Half a croissant, on a plate, with a sign in front of it saying '50c'
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Crumb Trails

Wasn't I here just 3 saves before?
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I have always loved adventure games, Myst, Riven, Zork etc. But every single game I have played has one common drawback.... its easy to get lost. And it happens all the time.... once I get lost it’s blooming hard to get out of the constant circles. Sure there is a save options... but after a point its all just a great big mess. Now I know that point of the game is to create a real environment where getting lost is part of the idea. But think about it.... had you been placed in a new place and were just wandering around and came across interesting things how would you record stuff? You’d probably leave a note saying that this lead has already been used or anything else that would be important. Or you could note how to trail back to a less complicated part. Well the idea is to have a similar feature in the game where a player can maybe leave a post it on the wall or even record a message so that when he/she gets lost and ends up in the same place he/she has a way of getting out of it. This not only allows the game to go on but also adds a very realistic touch to it.
nomadic_wonderer, Oct 28 2004


       You could also call it "bread."
bristolz, Oct 28 2004

       Call what bread? The idea?
nomadic_wonderer, Oct 28 2004

       Bread crumbs. I was going to call it a crummy idea, but thought better of it.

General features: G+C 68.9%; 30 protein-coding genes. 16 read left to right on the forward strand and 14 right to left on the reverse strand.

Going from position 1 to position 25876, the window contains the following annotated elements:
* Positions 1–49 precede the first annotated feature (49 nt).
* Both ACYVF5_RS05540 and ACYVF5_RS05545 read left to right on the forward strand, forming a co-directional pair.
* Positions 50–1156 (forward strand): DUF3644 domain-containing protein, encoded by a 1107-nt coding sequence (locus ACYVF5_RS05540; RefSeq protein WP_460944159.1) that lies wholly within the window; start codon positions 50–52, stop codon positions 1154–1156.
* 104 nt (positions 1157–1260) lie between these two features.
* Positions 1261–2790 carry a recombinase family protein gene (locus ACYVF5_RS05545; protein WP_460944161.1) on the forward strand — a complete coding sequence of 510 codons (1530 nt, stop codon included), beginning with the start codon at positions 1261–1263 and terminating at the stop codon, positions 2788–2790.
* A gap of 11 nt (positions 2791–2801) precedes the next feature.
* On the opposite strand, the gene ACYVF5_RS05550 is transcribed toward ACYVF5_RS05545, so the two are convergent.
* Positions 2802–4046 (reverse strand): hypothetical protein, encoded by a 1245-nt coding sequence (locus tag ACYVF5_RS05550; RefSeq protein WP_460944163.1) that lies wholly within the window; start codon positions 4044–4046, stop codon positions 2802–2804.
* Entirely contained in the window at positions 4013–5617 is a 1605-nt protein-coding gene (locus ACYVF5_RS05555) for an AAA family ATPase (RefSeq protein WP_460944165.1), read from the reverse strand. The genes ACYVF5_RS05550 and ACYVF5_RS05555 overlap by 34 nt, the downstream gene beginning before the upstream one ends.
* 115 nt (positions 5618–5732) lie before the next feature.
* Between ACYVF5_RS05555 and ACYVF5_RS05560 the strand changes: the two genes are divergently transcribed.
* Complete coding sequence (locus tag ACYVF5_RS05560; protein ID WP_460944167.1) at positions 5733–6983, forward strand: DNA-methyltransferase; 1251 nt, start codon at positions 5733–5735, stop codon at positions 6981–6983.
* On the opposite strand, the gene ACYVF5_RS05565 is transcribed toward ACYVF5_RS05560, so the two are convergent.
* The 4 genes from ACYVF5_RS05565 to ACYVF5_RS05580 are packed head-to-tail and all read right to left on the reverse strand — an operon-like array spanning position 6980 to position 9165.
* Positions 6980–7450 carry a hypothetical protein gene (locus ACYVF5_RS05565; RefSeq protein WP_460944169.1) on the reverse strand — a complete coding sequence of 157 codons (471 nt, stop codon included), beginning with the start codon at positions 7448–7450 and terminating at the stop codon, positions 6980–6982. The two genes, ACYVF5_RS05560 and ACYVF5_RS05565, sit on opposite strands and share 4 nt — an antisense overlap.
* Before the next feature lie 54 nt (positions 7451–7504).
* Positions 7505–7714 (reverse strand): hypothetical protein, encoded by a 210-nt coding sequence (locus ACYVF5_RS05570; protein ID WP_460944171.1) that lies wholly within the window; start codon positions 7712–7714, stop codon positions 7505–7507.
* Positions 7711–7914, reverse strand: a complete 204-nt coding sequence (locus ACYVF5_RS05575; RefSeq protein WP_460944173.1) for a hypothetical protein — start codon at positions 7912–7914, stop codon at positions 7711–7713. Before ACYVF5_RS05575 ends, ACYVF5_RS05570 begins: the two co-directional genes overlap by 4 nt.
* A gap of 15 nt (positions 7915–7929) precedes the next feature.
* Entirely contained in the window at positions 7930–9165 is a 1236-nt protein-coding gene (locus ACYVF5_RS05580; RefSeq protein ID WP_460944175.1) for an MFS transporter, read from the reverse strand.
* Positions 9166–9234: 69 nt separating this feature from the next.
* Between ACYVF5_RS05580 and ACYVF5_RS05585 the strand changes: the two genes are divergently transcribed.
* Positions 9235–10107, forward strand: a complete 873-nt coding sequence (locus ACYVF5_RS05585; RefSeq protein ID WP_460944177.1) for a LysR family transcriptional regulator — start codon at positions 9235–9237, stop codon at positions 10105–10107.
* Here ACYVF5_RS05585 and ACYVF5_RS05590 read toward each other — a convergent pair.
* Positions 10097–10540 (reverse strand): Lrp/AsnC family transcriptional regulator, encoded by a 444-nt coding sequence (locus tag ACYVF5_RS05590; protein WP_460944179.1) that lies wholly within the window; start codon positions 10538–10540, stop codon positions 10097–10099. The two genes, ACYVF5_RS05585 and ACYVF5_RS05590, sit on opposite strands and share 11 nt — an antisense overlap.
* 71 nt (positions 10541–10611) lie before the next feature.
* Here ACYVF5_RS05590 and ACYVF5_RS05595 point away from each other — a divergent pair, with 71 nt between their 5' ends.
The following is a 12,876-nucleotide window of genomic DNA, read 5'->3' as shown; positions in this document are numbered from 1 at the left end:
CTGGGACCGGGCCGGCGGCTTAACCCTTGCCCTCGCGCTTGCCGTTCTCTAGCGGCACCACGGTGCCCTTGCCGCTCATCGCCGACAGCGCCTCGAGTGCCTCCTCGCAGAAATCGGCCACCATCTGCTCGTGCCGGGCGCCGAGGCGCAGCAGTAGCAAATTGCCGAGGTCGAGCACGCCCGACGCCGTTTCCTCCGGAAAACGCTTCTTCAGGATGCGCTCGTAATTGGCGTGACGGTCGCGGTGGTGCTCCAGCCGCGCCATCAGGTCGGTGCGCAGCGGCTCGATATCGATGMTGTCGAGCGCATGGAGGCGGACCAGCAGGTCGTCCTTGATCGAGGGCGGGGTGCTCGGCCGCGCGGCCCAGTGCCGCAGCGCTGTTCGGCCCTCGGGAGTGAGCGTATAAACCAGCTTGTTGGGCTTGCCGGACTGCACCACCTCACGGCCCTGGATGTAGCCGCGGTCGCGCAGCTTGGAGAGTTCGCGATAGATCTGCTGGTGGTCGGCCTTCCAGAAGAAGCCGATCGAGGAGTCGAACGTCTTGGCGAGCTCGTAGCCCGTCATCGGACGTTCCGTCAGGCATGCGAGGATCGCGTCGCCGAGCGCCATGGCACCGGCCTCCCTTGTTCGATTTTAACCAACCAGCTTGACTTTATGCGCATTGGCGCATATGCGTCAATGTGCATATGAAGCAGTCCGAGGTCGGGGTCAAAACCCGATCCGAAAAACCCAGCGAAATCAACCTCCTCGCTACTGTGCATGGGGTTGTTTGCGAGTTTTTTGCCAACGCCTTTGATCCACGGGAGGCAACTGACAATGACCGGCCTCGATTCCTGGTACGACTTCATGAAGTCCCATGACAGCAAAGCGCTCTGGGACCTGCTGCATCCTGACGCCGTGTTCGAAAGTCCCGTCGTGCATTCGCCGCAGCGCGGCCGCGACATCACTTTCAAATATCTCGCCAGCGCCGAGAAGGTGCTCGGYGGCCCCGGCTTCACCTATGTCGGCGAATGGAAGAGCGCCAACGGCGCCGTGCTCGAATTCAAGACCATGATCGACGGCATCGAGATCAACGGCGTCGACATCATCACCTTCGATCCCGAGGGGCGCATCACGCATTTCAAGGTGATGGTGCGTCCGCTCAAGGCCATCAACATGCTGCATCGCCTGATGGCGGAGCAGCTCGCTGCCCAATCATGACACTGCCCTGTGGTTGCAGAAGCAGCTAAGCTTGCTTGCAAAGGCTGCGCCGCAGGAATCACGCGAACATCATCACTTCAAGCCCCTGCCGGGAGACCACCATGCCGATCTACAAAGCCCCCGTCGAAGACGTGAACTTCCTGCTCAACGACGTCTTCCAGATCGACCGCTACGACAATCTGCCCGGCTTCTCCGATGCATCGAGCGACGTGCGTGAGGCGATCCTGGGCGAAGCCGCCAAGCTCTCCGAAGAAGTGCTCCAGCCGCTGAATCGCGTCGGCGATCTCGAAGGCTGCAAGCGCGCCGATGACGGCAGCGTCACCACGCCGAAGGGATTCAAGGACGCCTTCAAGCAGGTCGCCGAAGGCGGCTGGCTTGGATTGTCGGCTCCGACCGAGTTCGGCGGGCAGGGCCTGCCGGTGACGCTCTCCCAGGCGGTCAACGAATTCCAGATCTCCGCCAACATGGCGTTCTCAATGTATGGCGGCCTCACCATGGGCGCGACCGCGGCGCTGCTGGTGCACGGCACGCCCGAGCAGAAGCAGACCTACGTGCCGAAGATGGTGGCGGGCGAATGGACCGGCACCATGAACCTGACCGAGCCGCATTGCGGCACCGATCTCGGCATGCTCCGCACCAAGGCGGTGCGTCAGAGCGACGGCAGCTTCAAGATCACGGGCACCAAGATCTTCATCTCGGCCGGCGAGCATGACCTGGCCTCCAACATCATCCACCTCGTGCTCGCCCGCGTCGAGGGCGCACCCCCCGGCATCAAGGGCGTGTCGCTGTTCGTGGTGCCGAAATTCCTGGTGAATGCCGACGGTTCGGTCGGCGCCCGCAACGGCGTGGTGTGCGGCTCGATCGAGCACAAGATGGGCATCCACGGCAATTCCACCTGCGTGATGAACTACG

csea, Oct 28 2004

       Most game developers would love to implement something like this, but basically it doesn't happen due to the limitations of current systems. Ever notice that dead bodies never stick around very long in shoot-em-ups? Same problem.   

       Essentially, every "item" (including notes, bullet holes in the wall, wrecked vehicles) contributes to the CPU and memory load of running the game. 3D games are already CPU intensive, so adding a feature like this would gum up the whole works to a certain degree.   

       Hopefully Moore's Law will help us in this area soon.
krelnik, Oct 29 2004

       [krelnik] I doubt it if something like an adventure game has this problem. motion is much slower in these environments. Its definitely not the memory problem. But in other games such a Quake you are absolutely right. and thats why dead bodies dont hang around in quake.
nomadic_wonderer, Oct 29 2004

       Wasn't Zork a text-based adventure game? The problem with many of those was that you were only able to see the objects that were in the same location as yourself. I think later games allowed you to LOOK NORTH to get a description of what was in that location.   

       However, if I remember correctly a common element in those text-based games was a desert, maze (often of maise IIRC), open sea or some other environment where many of the locations looked the same, and rather be able to map a normal route, you had to find a combination of moves to escape. i.e. North, North, East, West, East might get you out despite the non-sensical EWE manouever.   

       <tired-blurr>Hopefully that made sense, last night was a heavy one, and the topic was confusing to start with</tired-blurr>
zen_tom, Oct 29 2004

       Damn Fangbacks Building!
Mr Burns, Oct 29 2004

       I also disagree with krelnik's reasoning. This is not a significant computational or storage problem. It just doesn't take all that much memory, time, or space - if it does, fix the architecture.   

       I really enjoyed the way maps developed on the screen in nethack/hack/rogue, providing both a map and an indicator of where one had already been.
jutta, Oct 29 2004


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